6. Temporarily transfer employees to a new job at the same branch
If employees are capable or trainable, assign them to a different task. You are encouraged to do this according to LA 17 Section 4.2, so as to prevent retrenchment.
7. Temporarily and partially shutdown operations
Several laws and advisories speak about temporary partial shutdown of operations. If your business is suffering serious financial losses, it might be time to put your employees in floating status.
Putting employees on a floating status means that you keep their employment status active. In other words, they should continue to receive their benefits even if they are not receiving their monthly salary. This arrangement is only allowed for a maximum of six months.
Finally, if you have exhausted all possible means to keep the livelihood of your employees but still can’t keep up with the cost, retrenchment of employees can now be pursued. However, there is a fair and humane way to do this. Below are reminders for employers who are considering retrenchment during COVID-19.
Minimum Requirements for Retrenchment (Article 298 of the Labor Code)
Expected or actual losses must be convincing
Fair and reasonable criteria must be consistently implemented
Employer must issue at least one month notice to both the DOLE and the employee
Employers must pay affected employees a separation pay equivalent to:
Employees of 2 years and below: 1 month pay (because of the whichever is higher clause)
Employees of 3 years and more (fraction of 6 months is equivalent to 1 year): 1/2 month pay for every year of service
Other Monetary Obligations Per LA 06-2020 (Final Pay)
Cash conversion of accrued and earned SIL/VL/SL
Prorated 13th month pay
Tax refund (if applicable)
Cash bonds and alike (if applicable)
Or whatever is stipulated in CBA
Reminders About Retrenchment During COVID-19
As per LA 06-2020, employers must issue the wages and other monetary benefits, along with the certificate of employment, within one month. If you can release these sooner, do so for the benefit of the employee during this crisis.
On the day the employee receives his/her notice of termination, the employer must release the separation pay and the additional 30 days’ worth of payment to cover the 30 days’ notice. Within this time frame, employers must also allow employees to not report for work so s/he can begin looking for another job or prepare for an alternative livelihood.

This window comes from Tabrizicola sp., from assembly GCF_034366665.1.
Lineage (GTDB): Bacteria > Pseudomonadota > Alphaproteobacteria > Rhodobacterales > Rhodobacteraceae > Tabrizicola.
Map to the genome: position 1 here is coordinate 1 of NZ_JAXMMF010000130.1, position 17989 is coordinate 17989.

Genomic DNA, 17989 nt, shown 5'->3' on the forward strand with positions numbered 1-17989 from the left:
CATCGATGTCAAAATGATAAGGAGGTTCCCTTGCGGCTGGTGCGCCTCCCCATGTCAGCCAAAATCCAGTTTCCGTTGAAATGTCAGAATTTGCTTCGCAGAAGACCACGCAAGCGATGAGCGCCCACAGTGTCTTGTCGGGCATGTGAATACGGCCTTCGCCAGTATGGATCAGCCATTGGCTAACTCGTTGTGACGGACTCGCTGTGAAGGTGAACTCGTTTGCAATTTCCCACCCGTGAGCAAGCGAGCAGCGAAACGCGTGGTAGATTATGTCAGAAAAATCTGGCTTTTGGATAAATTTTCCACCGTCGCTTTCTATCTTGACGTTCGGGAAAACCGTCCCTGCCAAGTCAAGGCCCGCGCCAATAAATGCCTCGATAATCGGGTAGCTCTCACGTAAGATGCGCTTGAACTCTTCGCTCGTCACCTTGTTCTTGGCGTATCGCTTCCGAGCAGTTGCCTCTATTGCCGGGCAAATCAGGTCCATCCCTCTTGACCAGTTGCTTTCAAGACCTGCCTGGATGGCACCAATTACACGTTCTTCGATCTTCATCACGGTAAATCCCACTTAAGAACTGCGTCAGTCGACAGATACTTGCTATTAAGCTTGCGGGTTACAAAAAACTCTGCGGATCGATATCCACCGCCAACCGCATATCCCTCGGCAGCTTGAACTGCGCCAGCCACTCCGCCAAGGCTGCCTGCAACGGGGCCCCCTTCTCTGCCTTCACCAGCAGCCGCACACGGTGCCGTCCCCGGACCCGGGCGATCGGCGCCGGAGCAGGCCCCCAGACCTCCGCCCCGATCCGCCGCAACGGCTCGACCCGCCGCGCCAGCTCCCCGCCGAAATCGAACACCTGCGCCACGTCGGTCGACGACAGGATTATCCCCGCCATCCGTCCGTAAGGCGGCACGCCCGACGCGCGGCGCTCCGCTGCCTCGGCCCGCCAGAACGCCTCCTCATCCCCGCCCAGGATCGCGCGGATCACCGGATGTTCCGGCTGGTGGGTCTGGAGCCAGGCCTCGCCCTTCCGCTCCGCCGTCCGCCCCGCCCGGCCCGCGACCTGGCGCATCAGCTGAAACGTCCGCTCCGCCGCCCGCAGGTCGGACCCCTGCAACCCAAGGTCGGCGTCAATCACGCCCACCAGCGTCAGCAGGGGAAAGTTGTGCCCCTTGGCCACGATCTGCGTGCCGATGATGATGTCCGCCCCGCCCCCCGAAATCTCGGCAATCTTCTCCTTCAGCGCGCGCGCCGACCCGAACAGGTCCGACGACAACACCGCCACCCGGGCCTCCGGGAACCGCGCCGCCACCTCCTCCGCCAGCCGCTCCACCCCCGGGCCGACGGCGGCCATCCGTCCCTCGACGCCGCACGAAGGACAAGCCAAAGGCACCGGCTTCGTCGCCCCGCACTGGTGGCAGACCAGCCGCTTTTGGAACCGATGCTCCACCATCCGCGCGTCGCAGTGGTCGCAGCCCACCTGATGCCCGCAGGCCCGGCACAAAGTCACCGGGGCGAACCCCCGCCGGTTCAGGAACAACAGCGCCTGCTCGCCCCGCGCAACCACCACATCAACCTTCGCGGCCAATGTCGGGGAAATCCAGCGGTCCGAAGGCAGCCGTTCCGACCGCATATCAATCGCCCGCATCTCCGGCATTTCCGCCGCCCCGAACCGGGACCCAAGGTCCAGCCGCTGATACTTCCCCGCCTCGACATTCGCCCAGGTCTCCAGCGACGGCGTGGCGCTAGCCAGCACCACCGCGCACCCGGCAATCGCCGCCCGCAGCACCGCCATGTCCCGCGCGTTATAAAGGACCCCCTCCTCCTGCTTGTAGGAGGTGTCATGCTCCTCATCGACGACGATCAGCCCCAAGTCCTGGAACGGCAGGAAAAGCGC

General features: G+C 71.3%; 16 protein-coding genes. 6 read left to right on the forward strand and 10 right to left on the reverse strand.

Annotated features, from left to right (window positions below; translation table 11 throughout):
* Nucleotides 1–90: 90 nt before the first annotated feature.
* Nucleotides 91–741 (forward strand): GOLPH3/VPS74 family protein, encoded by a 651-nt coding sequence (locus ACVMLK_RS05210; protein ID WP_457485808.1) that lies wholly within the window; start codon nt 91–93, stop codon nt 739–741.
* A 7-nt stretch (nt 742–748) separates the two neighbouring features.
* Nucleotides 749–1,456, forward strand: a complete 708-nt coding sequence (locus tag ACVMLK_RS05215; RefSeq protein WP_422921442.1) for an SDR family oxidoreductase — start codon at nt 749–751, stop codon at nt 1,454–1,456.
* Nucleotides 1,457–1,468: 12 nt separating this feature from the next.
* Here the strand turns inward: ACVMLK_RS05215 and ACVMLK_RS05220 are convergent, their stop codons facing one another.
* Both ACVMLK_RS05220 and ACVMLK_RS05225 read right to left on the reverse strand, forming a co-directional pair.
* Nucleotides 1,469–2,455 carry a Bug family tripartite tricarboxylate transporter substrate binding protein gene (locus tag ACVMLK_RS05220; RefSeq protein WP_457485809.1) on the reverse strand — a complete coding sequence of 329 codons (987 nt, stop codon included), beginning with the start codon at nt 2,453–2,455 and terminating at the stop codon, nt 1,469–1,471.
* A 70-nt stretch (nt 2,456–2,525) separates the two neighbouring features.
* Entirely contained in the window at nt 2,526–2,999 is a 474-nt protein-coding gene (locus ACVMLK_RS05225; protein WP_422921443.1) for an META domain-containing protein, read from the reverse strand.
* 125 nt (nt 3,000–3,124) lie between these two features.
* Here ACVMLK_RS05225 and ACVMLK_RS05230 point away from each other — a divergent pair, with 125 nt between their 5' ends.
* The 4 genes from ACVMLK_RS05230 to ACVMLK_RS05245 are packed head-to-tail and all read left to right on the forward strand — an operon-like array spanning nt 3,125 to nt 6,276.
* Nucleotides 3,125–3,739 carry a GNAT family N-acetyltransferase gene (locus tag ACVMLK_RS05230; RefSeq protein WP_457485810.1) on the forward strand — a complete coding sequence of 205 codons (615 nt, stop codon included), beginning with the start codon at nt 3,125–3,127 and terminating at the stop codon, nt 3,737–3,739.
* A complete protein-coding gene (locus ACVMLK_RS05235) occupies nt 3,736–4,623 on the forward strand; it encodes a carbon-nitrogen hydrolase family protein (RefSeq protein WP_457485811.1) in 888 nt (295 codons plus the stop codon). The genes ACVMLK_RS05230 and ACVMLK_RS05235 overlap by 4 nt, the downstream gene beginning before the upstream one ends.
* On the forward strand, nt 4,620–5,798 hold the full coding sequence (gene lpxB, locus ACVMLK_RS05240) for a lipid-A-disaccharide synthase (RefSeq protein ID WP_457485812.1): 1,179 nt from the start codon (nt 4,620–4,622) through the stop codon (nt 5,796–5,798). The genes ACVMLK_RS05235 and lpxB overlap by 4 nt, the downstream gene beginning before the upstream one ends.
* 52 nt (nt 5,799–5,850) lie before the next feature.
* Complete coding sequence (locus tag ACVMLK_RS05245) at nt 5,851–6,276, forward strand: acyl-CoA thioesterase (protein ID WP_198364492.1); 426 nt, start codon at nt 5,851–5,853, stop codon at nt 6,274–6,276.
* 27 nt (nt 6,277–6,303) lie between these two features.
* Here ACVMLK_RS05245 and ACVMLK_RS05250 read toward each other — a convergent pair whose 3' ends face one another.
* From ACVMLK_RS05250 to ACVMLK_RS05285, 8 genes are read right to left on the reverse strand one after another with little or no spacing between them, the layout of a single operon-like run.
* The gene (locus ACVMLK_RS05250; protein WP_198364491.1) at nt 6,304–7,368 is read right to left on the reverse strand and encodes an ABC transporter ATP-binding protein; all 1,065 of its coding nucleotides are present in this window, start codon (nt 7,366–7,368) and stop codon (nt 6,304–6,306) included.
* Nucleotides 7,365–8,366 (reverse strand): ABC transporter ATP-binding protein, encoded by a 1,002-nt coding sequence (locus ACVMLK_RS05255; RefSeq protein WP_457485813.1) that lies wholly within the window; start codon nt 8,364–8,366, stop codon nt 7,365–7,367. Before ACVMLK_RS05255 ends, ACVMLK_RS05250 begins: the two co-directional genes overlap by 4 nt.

Another retrenchment intervention to help affected employees is to train them for in-demand skills. Some companies collaborate with other organizations so they can refer displaced employees to industries where they can have new means of livelihood.
Any of the abovementioned solutions are challenging but doable. During this period, Sonnie reminds employers to be as considerate as possible. “Being right is not always value adding,” he says.
“If we will terminate an employee, we must ask ourselves, ‘How can we soften the blow?’”
Because people are an important resource, employers are encouraged to check out JobStreet Laws of Attraction, to understand what drives employees to be productive and engaged at work. You may subscribe to get these resources straight to your inbox!
Sonnie Santos is the man behind #HRinHR. An advocacy to promote human centered management or rights-based approach in corporate strategic framework and people management. Together with friends, they are helping young professionals through the #HRMentoring program of Learning and Organization Development Institute, Inc. (LODI, Inc.) which he co-founded. During this pandemic, he is holding a weekly #eHRKamustahan for purposes of learning and mental wellness support to HR professionals. He also introduced the #HREntrepreneurship program to help HR pros conceptualize and operationalize a side gig. You can get a glimpse of his 3 decades of professional and leadership experience, and the reasons why he received 2 awards for his advocacy by visiting ASKSonnie.info.